Tuesday, December 6, 2011
Domino Lady: Sex As A Weapon (Moonstone Books), Edited by Lori Gentile
In her straight life, The Domino Lady was Ellen Patrick, affluent socialite and Berkley graduate. He father, Owen Patrick, had been a crusading district attorney until an assassin's bullet had ended his career. Her alter ego was created to avenge his death.
One of her motifs is leaving behind a card which states: "Compliments of the Domino Lady".
Two years ago, Moonstone Books was able to bring out a volume of new Lady Domino stories by 9 different authors. Recently, the kindle edition has hit the Internet (see below). Editor Lori Gentile and illustrator Ver Curtiss have managed to showcase several distinct takes on the character.
In one sense, you have to admire the ability of any writer to create a Domino Lady story. The character was designed for a depression-era erotica magazine (sold under the counter) and styles have changed greatly. The image of the Domino Lady may have sent Bob the Mechanic's pulse racing in 1936, but today you can download far more for free from the Internet (not that I would know a thing about it. No sir, not me). All the authors have kept the action in the same time frame the original stories took place.
The collection kicks off with "Domino Lady and the Crimson Dragon" by K G McAbee. In this story, The Domino Lady becomes mixed up with gangsters who import Chinese women to be sold into sex slavery. The character of Ling Chin, a Chinese woman who battles against her captors, in particularly moving. Bonus points for the character trying to solicit help while singing "Jesus Loves Me".
"Blondes In Chains" by C J Henderson has the best title. The Domino Lady travels to New York City and helps The Black Bat stop a gang kidnapping rich young women. The final scene in the villain's lair was excellent and would make a great grindhouse movie.
Chuck Dixon's "Stealing Joe Crick" is one of the best stories in the anthology. He mixes the largely forgotten aerial ace pulp genre with The Domino Lady by introducing Airboy Davy Nelson. Airboy, who flies a plane with flapping wings, helps the Domino Lady rescues an imprisoned eccentric inventor.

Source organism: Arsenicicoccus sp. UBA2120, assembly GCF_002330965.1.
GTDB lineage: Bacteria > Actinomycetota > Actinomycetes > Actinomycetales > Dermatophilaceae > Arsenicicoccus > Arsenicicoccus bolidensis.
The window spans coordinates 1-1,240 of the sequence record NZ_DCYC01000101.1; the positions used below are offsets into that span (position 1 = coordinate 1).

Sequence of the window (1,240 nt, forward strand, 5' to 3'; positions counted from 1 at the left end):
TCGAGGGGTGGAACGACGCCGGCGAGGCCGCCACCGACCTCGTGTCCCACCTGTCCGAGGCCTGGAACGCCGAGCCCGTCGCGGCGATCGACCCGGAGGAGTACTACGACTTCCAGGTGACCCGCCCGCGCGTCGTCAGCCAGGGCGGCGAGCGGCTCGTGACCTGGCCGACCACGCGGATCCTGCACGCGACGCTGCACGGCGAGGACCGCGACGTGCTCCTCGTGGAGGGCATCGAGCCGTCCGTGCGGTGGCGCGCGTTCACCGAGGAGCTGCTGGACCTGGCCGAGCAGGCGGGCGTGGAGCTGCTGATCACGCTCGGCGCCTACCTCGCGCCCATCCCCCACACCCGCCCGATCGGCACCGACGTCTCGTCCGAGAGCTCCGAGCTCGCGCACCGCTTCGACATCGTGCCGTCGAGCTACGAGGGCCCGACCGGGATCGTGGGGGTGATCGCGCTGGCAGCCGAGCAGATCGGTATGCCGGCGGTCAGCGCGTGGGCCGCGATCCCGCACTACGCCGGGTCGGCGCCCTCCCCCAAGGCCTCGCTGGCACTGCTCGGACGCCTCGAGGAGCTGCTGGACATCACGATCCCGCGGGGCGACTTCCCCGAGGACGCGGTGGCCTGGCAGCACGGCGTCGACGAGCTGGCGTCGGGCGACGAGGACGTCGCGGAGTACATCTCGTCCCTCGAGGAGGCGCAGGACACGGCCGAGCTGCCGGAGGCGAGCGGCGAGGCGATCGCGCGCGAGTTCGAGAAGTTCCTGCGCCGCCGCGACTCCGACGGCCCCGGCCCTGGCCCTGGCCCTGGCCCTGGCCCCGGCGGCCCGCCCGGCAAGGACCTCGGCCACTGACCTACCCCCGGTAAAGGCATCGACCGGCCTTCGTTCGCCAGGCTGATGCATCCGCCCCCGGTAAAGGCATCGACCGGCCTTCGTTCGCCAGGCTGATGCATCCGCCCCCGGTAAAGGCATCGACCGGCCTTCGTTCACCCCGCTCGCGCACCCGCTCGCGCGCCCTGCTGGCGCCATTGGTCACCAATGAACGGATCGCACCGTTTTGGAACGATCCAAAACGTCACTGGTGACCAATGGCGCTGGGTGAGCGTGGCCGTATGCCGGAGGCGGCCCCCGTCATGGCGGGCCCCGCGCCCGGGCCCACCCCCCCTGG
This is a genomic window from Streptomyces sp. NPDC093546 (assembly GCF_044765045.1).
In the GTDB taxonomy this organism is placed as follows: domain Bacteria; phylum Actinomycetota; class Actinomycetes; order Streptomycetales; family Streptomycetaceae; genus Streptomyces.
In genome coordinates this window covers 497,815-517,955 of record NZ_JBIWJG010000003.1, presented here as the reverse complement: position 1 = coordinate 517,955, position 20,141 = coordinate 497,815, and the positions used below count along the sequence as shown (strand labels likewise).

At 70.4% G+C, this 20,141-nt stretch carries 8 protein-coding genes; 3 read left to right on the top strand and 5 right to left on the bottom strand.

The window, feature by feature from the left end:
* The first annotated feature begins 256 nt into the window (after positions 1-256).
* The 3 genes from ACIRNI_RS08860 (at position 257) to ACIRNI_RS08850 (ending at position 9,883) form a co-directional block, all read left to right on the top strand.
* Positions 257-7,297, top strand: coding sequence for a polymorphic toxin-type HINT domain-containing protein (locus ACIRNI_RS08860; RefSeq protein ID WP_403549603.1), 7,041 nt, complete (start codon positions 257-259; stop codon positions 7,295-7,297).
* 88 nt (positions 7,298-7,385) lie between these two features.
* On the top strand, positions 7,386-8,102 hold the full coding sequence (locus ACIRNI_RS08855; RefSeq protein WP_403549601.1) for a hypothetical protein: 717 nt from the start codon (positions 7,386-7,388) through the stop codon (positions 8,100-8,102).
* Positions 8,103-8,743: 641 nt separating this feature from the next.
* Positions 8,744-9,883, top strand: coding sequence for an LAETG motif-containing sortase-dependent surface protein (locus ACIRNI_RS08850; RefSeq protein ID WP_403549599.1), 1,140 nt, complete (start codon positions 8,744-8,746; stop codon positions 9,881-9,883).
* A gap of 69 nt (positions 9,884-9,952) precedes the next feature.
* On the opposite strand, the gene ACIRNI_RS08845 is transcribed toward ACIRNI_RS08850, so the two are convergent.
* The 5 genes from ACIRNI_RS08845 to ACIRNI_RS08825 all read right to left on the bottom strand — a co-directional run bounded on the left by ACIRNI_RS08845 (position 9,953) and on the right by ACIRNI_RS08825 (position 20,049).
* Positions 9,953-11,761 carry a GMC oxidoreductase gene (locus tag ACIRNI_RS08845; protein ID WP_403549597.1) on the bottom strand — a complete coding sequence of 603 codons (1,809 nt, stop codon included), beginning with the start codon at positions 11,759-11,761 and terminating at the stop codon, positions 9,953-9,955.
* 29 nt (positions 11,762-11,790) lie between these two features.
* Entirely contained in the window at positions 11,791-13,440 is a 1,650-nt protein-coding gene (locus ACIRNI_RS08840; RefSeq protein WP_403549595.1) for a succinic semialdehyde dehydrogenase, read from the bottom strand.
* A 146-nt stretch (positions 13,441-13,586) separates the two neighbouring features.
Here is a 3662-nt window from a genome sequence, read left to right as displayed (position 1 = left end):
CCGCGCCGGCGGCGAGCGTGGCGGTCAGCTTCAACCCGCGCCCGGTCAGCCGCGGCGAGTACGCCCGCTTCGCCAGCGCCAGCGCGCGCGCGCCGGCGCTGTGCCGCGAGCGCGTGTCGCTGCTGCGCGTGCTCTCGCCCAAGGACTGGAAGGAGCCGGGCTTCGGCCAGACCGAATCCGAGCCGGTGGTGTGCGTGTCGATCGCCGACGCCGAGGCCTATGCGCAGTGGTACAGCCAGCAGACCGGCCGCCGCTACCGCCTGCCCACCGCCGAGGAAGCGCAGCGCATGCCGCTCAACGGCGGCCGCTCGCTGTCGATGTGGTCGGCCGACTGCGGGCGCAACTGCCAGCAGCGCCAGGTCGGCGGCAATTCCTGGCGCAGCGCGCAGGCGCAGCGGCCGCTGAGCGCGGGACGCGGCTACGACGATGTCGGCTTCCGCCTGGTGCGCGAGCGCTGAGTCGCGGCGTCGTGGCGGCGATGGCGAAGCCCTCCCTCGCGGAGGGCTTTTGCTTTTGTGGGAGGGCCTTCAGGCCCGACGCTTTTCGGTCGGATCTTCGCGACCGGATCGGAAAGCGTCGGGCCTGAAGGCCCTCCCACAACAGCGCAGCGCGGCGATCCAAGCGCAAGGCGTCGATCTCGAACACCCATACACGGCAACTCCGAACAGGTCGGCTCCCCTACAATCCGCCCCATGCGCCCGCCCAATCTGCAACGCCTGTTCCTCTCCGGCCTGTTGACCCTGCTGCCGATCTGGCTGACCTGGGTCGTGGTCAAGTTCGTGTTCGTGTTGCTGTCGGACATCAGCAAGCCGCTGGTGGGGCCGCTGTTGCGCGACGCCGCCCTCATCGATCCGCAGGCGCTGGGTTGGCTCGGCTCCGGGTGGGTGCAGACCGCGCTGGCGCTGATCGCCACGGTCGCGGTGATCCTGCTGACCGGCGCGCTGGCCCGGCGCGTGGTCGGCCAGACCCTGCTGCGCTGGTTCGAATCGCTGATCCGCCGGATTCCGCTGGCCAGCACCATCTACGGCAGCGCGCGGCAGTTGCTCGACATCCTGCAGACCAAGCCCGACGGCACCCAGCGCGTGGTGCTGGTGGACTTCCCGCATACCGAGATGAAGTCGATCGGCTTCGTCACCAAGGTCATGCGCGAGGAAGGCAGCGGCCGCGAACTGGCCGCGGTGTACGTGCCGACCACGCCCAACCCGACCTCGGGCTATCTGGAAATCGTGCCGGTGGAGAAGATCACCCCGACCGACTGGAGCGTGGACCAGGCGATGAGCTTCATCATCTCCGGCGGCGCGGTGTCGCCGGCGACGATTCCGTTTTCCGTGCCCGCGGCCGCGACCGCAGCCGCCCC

"Target: Domino Lady" by Bobby Nash has The Domino Lady framed for murder. Her enemies have decided to turn the forces of law and order against her by killing a small-time crook and leaving her calling card next to him. Naturally, The Domino Lady triumphs.
Airship 27's Ron Fortier contributes "The Claws of the Cat". Here, cats are being stolen from rich families by a gang of crooks and held for ransom. It's up to The Domino Lady to stop the gang and find out who is behind the scheme. Fortier also mixes in the depression era local politics of the Los Angeles, which reminded me of the Jack Nicholson movie Chinatown.
"The Strange Case of Domino Lady and Mr. Holmes" by Nancy Holder attempts to meld Victorian adventure with the pulp hero. Holmes doesn't put in much of an appearance, which is good because his presence would over-power anything from this era. Holder also drops Mr. Hyde into the story very effectively.
The best story in the collection is The "Devil, You Know" by James Chambers. Not only does Chambers give us a Chinese-American diamond fence named Lee who dresses and talks like a cowboy, but he has The Domino Lady captured by a band of Satanists. Taken to a yacht off the coast, the Domino Lady is recruited by their sinister leader and forced to watch obscene rituals. It has all the sleaze factor you might expect from the shudder pulps, including a naked Amazon whipping men to death. Off course, The Domino Lady is a little too smart for her captors.
Martin Powell's "Masks of Madness" teams The Domino Lady with The Phantom (AKA The Ghost Who Walks). In this story, she's shipwrecked on the coast of Africa and rescued by an African chieftain who takes her to the Phantom's liar. Soon, The Domino Lady swings into action to save a village from the very pirates who marooned her. This story also concludes with her trip back to the US and discovery of the man who ordered her father's execution.
This is a good collection of stories based around a classic, if lesser-known, pulp hero. I might've wished some of the stories to have brought The Domino Lady to the present, but she works best in her depression era scenery. It's truly amazing what contemporary writers can do with a creation from the last century.